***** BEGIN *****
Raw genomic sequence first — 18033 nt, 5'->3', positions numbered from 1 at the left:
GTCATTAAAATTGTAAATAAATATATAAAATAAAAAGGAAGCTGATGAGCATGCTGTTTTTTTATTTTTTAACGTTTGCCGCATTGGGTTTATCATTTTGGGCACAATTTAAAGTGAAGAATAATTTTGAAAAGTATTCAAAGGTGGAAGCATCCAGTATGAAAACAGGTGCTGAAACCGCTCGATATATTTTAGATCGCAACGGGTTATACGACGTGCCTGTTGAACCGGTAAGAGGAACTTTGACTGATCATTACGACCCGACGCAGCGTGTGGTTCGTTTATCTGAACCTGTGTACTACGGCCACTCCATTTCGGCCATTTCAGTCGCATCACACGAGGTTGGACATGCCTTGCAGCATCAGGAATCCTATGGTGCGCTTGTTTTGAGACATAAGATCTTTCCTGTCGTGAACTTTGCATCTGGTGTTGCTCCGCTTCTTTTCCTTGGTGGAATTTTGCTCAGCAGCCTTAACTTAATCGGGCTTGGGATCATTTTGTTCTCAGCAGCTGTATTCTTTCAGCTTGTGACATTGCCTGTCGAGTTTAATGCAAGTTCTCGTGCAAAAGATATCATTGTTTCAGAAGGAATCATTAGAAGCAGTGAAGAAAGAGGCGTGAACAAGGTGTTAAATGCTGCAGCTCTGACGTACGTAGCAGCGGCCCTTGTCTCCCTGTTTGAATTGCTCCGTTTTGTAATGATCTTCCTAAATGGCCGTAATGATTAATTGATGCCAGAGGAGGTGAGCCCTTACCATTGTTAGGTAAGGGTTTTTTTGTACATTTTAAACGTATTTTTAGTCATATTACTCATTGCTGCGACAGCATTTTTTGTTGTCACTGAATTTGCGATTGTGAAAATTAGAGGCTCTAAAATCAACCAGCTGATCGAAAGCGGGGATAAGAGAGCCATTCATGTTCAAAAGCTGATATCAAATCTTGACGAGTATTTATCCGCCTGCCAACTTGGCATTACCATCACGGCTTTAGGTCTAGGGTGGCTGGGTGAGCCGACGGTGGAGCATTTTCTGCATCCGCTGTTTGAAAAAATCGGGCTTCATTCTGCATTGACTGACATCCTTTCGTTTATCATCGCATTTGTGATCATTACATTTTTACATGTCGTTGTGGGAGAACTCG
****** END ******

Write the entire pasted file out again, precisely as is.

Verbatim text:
Raw genomic sequence first — 18033 nt, 5'->3', positions numbered from 1 at the left:
GTCATTAAAATTGTAAATAAATATATAAAATAAAAAGGAAGCTGATGAGCATGCTGTTTTTTTATTTTTTAACGTTTGCCGCATTGGGTTTATCATTTTGGGCACAATTTAAAGTGAAGAATAATTTTGAAAAGTATTCAAAGGTGGAAGCATCCAGTATGAAAACAGGTGCTGAAACCGCTCGATATATTTTAGATCGCAACGGGTTATACGACGTGCCTGTTGAACCGGTAAGAGGAACTTTGACTGATCATTACGACCCGACGCAGCGTGTGGTTCGTTTATCTGAACCTGTGTACTACGGCCACTCCATTTCGGCCATTTCAGTCGCATCACACGAGGTTGGACATGCCTTGCAGCATCAGGAATCCTATGGTGCGCTTGTTTTGAGACATAAGATCTTTCCTGTCGTGAACTTTGCATCTGGTGTTGCTCCGCTTCTTTTCCTTGGTGGAATTTTGCTCAGCAGCCTTAACTTAATCGGGCTTGGGATCATTTTGTTCTCAGCAGCTGTATTCTTTCAGCTTGTGACATTGCCTGTCGAGTTTAATGCAAGTTCTCGTGCAAAAGATATCATTGTTTCAGAAGGAATCATTAGAAGCAGTGAAGAAAGAGGCGTGAACAAGGTGTTAAATGCTGCAGCTCTGACGTACGTAGCAGCGGCCCTTGTCTCCCTGTTTGAATTGCTCCGTTTTGTAATGATCTTCCTAAATGGCCGTAATGATTAATTGATGCCAGAGGAGGTGAGCCCTTACCATTGTTAGGTAAGGGTTTTTTTGTACATTTTAAACGTATTTTTAGTCATATTACTCATTGCTGCGACAGCATTTTTTGTTGTCACTGAATTTGCGATTGTGAAAATTAGAGGCTCTAAAATCAACCAGCTGATCGAAAGCGGGGATAAGAGAGCCATTCATGTTCAAAAGCTGATATCAAATCTTGACGAGTATTTATCCGCCTGCCAACTTGGCATTACCATCACGGCTTTAGGTCTAGGGTGGCTGGGTGAGCCGACGGTGGAGCATTTTCTGCATCCGCTGTTTGAAAAAATCGGGCTTCATTCTGCATTGACTGACATCCTTTCGTTTATCATCGCATTTGTGATCATTACATTTTTACATGTCGTTGTGGGAGAACTCG